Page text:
As a preview to the evening’s program Owl: A Year In the Lives of North American Owls by Paul Bannick, sponsored by Loudoun Wildlife Conservancy, owl lovers got the rare opportunity to meet four of these elusive, nocturnal birds up close and personal at the Ida Lee Recreation Center in Leesburg recently.

Dr. Belinda Burwell of Wildlife Vet Care and three handlers brought the owls for photo ops and to answer questions about their species, welfare, and habits. From the tiny Barred Owl to the Great Horned Owl, children and adults alike were mesmerized by their beauty and presence. Selfies were taken; the most popular was with the imposing Great Horned Owl, also known as the tiger owl or hoot owl. So relaxed and natural, very quiet, he didn’t seem to mind all the attention.

Bannick is an awarding winning and nationally recognized photographer whose life has been devoted to the study of owls through photography and observation. His very informative and entertaining talk with his accompanying photographs were based on his latest book Owl: A Year In the Lives of North American Owl. This beautiful volume chronicles 19 species found in Canada and the United States with an emphasis on the Northern Pygmy-Owl, Great Gray Owl, Burrowing Owl, and the Snowy Owl.

Owl is a stunning follow-up to Bannick’s bestselling title, The Owl and the Woodpecker, giving bird lovers yet another gorgeous photographic tribute, engaging natural history, and a compelling call to preserve the habitats that sustain these iconic birds.

Being able to look into the eyes of these magnificent creatures is very special, thanks to Dr. Burwell and her team it was worth venturing out into frigid temperatures. Dr. Burwell’s Wildlife Veterinary Care provides free veterinary care to sick and injured wildlife, monitors wildlife and environmental health, and educates about wildlife and environmental issues. This show-and-tell was a marvelous way of reaffirming the importance of our feathered friends in our lives and environment, especially to the many youngsters who were there with their families.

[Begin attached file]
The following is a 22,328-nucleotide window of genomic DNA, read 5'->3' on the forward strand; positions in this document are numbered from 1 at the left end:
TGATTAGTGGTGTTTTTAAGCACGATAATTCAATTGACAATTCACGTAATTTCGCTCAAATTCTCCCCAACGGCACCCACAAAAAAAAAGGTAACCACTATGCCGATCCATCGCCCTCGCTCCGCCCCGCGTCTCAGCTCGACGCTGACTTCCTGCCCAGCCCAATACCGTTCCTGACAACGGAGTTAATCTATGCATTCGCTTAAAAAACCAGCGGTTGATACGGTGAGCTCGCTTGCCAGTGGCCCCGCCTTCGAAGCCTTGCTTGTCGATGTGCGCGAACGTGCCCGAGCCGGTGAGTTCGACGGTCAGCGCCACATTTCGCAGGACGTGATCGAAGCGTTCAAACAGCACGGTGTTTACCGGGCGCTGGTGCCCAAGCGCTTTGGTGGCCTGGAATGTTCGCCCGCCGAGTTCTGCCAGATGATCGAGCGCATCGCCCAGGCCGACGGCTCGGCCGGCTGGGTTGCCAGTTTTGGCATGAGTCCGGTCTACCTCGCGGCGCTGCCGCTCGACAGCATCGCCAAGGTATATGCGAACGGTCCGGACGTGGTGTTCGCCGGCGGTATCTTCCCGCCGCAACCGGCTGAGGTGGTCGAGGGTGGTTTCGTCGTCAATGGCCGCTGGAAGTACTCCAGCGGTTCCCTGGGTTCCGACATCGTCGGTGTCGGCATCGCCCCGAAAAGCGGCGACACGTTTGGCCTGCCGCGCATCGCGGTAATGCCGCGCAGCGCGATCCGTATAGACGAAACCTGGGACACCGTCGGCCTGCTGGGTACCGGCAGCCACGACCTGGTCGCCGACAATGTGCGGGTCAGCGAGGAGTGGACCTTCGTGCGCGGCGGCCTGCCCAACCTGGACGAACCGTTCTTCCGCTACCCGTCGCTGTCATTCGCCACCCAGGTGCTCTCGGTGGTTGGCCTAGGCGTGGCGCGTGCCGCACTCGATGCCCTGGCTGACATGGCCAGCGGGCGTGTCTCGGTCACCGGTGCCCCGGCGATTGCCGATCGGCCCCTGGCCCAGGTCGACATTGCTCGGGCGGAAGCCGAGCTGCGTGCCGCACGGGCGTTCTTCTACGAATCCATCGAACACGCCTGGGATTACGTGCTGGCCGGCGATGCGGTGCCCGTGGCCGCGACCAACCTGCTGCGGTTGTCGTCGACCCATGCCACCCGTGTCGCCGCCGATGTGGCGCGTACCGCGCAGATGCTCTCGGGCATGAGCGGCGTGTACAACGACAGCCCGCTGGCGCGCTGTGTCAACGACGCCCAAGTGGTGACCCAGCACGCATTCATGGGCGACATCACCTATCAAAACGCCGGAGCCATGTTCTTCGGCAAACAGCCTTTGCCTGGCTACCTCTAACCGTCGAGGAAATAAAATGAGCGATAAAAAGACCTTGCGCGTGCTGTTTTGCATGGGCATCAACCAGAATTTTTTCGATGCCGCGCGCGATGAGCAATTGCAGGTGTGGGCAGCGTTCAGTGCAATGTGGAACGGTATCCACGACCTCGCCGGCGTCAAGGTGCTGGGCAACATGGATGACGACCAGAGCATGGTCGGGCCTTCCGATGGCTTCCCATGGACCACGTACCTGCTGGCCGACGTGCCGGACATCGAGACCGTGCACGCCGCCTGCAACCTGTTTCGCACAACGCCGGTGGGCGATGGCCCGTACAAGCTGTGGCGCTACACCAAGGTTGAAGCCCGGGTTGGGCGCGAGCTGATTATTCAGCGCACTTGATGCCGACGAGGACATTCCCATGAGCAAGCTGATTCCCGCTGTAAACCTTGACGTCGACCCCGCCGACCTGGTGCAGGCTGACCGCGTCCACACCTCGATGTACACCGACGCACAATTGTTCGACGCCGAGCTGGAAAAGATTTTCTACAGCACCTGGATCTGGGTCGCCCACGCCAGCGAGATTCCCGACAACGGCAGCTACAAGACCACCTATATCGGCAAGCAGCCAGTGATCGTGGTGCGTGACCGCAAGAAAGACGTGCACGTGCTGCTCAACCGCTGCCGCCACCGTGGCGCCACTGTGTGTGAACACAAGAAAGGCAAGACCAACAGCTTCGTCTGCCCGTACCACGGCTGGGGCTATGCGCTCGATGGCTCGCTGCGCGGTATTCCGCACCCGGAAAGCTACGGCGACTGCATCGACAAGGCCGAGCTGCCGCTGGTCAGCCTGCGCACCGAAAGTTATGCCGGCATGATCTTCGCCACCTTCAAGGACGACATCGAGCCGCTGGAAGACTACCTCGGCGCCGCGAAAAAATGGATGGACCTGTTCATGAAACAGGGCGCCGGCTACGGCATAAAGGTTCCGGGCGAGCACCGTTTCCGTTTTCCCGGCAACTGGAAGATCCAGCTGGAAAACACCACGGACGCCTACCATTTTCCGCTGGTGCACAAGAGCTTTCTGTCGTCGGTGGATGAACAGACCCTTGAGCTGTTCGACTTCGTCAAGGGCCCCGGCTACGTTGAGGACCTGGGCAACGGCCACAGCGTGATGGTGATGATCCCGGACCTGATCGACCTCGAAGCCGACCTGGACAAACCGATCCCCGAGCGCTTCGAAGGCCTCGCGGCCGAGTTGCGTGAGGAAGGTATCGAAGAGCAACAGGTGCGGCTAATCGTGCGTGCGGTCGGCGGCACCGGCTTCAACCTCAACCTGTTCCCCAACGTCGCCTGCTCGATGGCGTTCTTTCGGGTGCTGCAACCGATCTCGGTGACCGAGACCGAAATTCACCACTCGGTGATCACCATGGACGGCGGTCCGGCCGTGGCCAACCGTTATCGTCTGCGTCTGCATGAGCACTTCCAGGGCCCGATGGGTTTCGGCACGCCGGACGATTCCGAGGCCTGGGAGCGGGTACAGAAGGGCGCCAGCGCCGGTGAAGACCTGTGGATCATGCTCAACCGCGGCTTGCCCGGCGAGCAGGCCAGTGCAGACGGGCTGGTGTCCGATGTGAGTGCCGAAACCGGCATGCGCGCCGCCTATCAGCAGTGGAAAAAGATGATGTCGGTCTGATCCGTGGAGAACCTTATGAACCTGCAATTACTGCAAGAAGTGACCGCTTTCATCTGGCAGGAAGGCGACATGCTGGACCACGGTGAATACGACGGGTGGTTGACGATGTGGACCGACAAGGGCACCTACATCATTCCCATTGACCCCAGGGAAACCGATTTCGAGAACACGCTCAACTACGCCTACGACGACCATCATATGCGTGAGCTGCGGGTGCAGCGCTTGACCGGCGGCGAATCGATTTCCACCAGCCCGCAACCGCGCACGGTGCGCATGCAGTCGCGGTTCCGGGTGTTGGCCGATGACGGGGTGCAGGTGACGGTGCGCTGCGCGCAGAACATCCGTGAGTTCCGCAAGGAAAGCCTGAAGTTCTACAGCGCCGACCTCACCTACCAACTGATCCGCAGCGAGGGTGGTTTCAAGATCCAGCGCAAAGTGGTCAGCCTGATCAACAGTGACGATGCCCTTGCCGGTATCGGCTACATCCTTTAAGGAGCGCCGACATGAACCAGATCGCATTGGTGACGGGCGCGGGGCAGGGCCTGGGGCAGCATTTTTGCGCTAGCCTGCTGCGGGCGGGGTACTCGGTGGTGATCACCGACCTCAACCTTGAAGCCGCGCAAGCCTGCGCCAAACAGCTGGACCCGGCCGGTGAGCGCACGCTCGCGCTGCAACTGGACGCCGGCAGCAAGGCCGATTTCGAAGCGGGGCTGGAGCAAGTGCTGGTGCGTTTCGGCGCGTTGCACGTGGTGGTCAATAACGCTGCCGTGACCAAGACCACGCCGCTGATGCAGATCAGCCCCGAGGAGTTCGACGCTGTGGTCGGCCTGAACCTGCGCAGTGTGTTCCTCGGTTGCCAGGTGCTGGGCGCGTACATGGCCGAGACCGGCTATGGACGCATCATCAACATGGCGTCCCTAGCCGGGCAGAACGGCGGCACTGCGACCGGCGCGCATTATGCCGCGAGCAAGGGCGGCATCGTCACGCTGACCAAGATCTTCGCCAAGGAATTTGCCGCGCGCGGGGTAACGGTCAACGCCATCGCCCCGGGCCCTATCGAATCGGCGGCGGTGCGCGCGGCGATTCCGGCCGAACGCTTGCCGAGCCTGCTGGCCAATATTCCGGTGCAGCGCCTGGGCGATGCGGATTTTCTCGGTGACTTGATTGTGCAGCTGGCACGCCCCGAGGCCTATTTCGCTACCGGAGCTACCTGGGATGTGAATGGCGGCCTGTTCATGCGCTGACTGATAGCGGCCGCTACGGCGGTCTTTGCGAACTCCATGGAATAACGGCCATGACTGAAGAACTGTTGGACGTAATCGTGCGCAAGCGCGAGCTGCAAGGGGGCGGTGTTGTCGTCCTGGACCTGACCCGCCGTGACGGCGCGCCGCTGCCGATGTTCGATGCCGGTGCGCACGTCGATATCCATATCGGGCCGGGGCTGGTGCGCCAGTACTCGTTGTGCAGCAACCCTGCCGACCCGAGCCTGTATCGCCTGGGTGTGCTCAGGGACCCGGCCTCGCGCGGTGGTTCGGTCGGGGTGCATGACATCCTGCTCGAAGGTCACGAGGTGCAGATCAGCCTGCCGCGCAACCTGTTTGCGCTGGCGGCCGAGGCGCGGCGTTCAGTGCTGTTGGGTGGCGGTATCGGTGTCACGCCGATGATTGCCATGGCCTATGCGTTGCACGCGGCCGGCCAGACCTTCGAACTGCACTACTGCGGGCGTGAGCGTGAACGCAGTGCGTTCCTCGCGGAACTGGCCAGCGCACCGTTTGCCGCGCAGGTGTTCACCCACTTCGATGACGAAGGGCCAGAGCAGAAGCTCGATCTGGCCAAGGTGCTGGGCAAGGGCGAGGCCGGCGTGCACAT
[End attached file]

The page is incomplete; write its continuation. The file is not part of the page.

If you have a wildlife emergency, call Wildlife Veterinary Care at 540-664-9494 for instructions and guidance, and visit www.WildlifeVetCare.com to learn more about Dr. Burwell and her staff’s dedication to caring for sick and injured wildlife. Follow her on her Facebook page for updates on her patients, details about their species, care, and prognosis, as well as when the feathered patients are released back into the wild.

Loudoun Wildlife Conservancy (www.LoudounWildlife.org) is a passionate group of volunteers who share a common goal of protecting and perpetuating natural habitats for the benefit of both people and wildlife. Volunteer and financial support of both of these organizations are always welcome!

Give a hoot, and you’ll get a hoot. Hoo-Hoo-Hoo-Hoo!